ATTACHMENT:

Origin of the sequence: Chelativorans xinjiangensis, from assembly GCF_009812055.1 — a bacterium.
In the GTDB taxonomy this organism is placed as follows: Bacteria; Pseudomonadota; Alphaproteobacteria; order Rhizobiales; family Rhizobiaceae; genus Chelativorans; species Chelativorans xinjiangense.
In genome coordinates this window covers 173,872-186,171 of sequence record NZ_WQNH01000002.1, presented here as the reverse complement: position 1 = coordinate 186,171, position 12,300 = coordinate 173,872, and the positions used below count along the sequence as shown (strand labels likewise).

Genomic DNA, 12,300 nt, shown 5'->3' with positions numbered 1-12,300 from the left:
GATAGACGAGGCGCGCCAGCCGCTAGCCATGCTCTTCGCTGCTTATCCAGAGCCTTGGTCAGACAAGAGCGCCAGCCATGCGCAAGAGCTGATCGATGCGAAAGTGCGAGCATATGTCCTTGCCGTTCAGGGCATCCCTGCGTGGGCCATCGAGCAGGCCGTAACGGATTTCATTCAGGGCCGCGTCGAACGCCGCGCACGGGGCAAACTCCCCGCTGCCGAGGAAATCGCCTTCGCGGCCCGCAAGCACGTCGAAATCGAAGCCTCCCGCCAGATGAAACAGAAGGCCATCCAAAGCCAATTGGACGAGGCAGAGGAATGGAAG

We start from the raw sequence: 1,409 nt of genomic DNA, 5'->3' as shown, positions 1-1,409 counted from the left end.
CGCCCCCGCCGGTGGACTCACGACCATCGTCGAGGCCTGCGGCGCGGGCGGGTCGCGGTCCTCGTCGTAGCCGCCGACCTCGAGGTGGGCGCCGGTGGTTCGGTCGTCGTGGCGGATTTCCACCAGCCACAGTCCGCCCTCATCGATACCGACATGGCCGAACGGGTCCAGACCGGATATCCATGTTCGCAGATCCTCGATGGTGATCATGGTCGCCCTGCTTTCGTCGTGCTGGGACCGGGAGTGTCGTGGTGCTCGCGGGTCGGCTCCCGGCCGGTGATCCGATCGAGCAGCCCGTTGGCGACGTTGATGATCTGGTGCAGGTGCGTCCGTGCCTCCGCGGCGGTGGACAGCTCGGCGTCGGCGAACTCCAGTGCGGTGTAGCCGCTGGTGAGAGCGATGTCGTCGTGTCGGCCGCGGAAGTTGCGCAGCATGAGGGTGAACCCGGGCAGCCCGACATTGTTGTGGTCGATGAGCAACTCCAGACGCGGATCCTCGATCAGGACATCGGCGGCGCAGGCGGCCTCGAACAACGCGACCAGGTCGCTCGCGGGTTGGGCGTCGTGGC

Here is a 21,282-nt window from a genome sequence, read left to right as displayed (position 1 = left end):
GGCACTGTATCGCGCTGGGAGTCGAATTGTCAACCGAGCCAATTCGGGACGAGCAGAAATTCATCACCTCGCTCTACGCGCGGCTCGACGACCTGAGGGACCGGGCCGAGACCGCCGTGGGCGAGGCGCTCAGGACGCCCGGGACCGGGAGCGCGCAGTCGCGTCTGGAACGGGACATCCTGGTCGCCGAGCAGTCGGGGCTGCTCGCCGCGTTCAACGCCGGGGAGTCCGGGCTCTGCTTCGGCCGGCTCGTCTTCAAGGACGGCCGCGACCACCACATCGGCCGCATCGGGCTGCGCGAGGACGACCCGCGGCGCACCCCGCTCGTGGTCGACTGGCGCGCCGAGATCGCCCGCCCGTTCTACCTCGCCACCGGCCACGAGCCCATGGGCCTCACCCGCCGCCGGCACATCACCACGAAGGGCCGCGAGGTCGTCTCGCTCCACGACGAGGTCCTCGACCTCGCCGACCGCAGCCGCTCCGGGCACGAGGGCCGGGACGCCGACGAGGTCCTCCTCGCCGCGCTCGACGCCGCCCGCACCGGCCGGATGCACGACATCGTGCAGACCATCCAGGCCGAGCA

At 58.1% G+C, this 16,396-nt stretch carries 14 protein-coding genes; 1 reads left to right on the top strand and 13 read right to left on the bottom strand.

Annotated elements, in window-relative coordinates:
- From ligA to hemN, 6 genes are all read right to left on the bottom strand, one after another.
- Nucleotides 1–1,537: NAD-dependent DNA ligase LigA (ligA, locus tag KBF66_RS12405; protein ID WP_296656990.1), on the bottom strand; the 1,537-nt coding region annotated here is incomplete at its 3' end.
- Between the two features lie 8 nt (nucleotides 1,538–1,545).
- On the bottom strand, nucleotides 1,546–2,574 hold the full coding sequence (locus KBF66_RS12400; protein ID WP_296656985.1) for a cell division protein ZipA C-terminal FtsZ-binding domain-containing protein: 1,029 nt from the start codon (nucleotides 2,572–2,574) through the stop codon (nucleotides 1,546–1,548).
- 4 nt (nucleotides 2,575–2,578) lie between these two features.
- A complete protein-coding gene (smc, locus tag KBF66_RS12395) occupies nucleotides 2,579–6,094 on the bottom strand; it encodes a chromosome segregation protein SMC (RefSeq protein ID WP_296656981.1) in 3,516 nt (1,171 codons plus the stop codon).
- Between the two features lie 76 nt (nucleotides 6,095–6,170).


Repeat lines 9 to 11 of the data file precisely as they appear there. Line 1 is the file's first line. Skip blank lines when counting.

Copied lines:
GGCACTGTATCGCGCTGGGAGTCGAATTGTCAACCGAGCCAATTCGGGACGAGCAGAAATTCATCACCTCGCTCTACGCGCGGCTCGACGACCTGAGGGACCGGGCCGAGACCGCCGTGGGCGAGGCGCTCAGGACGCCCGGGACCGGGAGCGCGCAGTCGCGTCTGGAACGGGACATCCTGGTCGCCGAGCAGTCGGGGCTGCTCGCCGCGTTCAACGCCGGGGAGTCCGGGCTCTGCTTCGGCCGGCTCGTCTTCAAGGACGGCCGCGACCACCACATCGGCCGCATCGGGCTGCGCGAGGACGACCCGCGGCGCACCCCGCTCGTGGTCGACTGGCGCGCCGAGATCGCCCGCCCGTTCTACCTCGCCACCGGCCACGAGCCCATGGGCCTCACCCGCCGCCGGCACATCACCACGAAGGGCCGCGAGGTCGTCTCGCTCCACGACGAGGTCCTCGACCTCGCCGACCGCAGCCGCTCCGGGCACGAGGGCCGGGACGCCGACGAGGTCCTCCTCGCCGCGCTCGACGCCGCCCGCACCGGCCGGATGCACGACATCGTGCAGACCATCCAGGCCGAGCA

At 58.1% G+C, this 16,396-nt stretch carries 14 protein-coding genes; 1 reads left to right on the top strand and 13 read right to left on the bottom strand.

Annotated elements, in window-relative coordinates: